Film making is considered by many to be an expensive profession, and even more pricey hobby. Between equipment and film stock, those wanting to make a picture would need hundreds of thousands of dollars just to get into the movie making game. But an alternative way to tell a story on the big screen is being showcased in Cleveland that could change the way we watch movies. 90.3's Yolanda Perdomo has the story.
Jason introducing himself
At Cleveland State University, two classrooms are filled with people who signed up for an "introduction to digital film making" class.
How many of you guys have had any kind of experience with digital film making? How many of you have no clue of what I'm saying? Good, great.
He's a local director with the Quantas Pictures Production Company. Tamerick is completing work on "One", his full length science fiction feature...filmed in northeast Ohio.
The advancement of digital video technology are really sweeping through the industry at large. Simply because you are able to obtain the quality of film especially with high definition formats for really a fraction of the cost. If you spend $1000 on film, you can spend $100 just on the digital video tape. So that component of it you're really saving an extraordinary amount of money.
Digital cinema is really just a buzzword used to describe digital video tape says Ed Knuth. He's the director of Cleveland's first Digital Cinema Expo. He along with Cleveland State University organized the event that not only showcased films made digitally....but to also offer workshops to those who are interested in the new medium. Knuth says it's a higher quality of video that rivals that of 16 mm film . And he argues that the cost and the clarity of the images from this type of tape are why more people are using it.
The prime advantage of digital video is that it lowers the barrier to entry to someone who wants to tell a visual story. Whether you realize it or not, film making for the last 100 years has been more or less an elitist endeavor. You can't enter the game, you can't play the game unless you have a lot of money.
And I'm talking minimum in the neighborhood of 50 to 100 thousand dollars.
It used to be that most for most film makers wouldn't work in video because of the sacrifices they had to make in terms of visual quality. And because it is a visual medium. That's the last thing you want to sacrifice. Digital video however is a define step up in the quality from analog video and hence, many film makers especially documentarians, have turned to it because it's significantly cheaper than working film.
For Keiko Ibi, the cost factor shaped her decision to use digital video tape for her film "The Personals". It won the 1999 Academy Award for Best Short Film. It's the story about senior citizens who create a play based on personal ads. In the play, and in the film, they talk about the romance and sexuality in the golden years.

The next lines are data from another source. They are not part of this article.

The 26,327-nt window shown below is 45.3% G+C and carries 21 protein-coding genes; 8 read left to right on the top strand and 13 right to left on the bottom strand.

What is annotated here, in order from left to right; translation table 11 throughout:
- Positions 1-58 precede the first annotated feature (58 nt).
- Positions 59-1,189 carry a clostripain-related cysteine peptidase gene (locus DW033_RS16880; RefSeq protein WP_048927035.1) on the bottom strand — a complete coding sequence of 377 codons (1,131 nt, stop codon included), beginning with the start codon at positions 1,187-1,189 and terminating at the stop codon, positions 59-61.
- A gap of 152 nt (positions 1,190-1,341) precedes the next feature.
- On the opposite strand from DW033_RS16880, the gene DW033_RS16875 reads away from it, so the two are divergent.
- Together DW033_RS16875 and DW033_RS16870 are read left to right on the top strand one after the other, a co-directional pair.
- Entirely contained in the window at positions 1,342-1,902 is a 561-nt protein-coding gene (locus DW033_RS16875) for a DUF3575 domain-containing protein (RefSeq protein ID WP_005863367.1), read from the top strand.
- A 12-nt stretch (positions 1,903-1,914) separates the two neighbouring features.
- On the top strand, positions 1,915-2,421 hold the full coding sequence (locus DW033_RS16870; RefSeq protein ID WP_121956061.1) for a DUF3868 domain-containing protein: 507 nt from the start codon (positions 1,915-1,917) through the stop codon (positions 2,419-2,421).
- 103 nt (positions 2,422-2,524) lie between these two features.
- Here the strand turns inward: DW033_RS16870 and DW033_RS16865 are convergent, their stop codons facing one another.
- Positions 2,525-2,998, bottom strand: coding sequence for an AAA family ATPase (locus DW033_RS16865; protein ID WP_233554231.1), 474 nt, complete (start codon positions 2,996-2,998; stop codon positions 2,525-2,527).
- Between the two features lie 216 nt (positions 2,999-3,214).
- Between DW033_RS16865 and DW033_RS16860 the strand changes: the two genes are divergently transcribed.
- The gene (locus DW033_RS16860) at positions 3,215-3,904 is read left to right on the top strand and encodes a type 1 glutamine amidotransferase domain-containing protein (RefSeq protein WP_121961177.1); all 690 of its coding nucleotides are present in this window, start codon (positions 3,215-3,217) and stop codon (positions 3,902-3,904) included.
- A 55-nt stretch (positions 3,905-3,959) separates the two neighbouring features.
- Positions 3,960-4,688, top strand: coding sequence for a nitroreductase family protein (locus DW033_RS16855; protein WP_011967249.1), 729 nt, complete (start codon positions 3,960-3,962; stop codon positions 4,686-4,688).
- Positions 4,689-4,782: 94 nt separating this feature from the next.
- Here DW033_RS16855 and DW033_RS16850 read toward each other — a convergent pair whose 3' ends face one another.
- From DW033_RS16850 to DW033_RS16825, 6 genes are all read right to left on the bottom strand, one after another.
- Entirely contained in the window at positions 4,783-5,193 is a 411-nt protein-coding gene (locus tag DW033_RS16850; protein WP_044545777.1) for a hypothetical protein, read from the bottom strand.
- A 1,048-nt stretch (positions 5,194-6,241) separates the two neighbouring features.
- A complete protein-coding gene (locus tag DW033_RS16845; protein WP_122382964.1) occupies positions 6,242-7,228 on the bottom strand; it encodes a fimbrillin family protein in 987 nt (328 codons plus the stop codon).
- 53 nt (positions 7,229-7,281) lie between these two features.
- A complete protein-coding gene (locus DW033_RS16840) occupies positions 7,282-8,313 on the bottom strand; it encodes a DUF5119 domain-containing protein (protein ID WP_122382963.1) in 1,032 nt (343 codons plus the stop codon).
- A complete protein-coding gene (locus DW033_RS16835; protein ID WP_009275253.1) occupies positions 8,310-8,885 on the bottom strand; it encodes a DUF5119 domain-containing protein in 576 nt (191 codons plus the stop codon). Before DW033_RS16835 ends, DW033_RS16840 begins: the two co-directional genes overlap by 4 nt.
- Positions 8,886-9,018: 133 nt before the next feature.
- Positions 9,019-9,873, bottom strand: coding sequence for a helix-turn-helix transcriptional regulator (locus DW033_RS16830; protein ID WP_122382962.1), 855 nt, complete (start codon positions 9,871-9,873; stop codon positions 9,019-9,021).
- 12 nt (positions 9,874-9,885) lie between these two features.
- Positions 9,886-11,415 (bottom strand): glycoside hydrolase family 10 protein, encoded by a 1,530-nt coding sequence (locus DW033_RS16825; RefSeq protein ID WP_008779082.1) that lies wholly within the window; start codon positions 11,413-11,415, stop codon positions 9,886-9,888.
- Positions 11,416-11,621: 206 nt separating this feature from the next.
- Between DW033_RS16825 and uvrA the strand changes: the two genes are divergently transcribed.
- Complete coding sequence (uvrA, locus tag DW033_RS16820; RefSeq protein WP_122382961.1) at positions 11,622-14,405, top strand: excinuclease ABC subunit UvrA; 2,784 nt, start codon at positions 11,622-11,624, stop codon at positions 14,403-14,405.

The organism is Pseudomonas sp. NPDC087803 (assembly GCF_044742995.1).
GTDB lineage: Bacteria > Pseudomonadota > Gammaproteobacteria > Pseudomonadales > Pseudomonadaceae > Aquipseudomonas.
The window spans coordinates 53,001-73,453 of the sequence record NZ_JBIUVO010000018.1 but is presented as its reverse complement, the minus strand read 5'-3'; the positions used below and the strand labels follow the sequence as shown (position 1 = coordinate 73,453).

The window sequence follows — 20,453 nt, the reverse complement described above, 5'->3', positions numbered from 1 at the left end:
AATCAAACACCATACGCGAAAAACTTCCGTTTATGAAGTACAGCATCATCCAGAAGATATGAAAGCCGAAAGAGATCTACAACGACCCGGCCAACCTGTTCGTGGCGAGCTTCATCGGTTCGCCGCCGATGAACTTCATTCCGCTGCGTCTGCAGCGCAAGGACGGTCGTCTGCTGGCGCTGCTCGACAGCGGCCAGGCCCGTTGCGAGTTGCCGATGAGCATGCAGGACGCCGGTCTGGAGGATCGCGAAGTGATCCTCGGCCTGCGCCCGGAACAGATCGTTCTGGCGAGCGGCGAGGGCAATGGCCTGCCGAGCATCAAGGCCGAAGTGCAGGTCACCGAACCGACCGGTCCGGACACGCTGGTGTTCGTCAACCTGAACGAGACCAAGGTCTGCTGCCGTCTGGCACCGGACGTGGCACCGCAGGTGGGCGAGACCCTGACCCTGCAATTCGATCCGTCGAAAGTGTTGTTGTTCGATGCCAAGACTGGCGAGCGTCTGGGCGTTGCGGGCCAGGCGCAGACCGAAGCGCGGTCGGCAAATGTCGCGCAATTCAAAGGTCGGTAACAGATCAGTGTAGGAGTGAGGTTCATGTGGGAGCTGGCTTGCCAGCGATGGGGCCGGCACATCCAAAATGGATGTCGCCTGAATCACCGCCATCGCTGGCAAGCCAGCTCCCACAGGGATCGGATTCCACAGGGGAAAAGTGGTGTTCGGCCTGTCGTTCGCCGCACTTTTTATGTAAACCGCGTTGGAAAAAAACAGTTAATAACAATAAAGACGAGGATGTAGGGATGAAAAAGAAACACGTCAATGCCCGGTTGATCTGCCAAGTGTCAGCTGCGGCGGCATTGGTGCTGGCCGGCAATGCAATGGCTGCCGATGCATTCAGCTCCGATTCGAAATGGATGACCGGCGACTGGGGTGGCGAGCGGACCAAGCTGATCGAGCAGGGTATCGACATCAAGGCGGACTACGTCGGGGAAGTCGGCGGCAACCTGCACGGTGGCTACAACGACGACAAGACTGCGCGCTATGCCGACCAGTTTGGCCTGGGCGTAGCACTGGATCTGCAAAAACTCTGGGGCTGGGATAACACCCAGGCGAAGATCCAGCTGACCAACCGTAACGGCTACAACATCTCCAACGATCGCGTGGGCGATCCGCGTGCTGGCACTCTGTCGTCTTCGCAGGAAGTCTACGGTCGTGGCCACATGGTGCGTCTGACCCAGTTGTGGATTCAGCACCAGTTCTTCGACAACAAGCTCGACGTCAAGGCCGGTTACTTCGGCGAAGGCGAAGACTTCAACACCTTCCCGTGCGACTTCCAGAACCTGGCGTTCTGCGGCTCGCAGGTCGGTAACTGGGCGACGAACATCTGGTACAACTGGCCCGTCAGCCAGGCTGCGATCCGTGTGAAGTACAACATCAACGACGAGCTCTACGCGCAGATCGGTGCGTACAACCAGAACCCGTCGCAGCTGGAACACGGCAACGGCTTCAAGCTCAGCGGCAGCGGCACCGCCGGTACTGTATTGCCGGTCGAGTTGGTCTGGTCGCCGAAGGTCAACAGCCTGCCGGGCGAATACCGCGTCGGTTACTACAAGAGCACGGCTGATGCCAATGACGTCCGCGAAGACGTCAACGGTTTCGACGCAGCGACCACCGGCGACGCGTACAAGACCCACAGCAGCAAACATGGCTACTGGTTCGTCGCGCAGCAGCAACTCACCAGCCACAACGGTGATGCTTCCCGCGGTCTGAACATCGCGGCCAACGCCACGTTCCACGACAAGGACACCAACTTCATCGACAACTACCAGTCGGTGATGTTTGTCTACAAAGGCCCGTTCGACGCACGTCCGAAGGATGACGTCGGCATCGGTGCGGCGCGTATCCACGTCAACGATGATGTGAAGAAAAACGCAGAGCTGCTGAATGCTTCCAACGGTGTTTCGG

Recently retired I would like to meet a gentleman around my age if he can keep up with me. If not younger is even better. Write box e-n-j-o-y, ENJOY! (Director) A couple of smiles might be nice. Younger might even be better. What would younger mean to you? (woman) Better!
Keiko Ibi estimates it cost $40,000 to make the 40 minute short, which was later picked up by HBO. She says it would have cost 10 times that to produce it on 16 mm. But she admits that digital video may not be for everyone.
There are some electronic sense to it. And film has an organic look. Some snobby people would say that film looks much better and all of that.. Some people who shot video intentionally, it's like they wanted to have that look. Or they wanted to have that sort of feel from the video. So you can use it artistically as well. In my case to be honest it was the financial reasons that I picked.
And for her story, it was a better way to make her subjects more comfortable.
If I had shot on 16mm film. And bring in a lot of crew members, like AC, sound people and gaffer and stuff like that, I would have lost some of the intimacy of the characters. And I was with this small video camera. And with me and my cameraman, it's virtually a two person crew. My camera is so small and less intrusive that people can easily forget where the camera is and the camera becomes sort of part of the furniture. I think it made it easier for them to just be themselves and not be self conscious about being filmed.
While it may be a new and exciting method to make movies, the cost factor is still an issue for the operational side of the process, with digital image projectors beginning at $100,000. But for those who want and need special effects for their story, it may be the most promising road to take. Filmmaker Keiko Ibi plans to produce her next documentary on high school cheerleaders using the digital technology. Director George Lucas is already planning on shooting the next two Star Wars films digitally. For INFOHIO, I'm Yolanda Perdomo in Cleveland.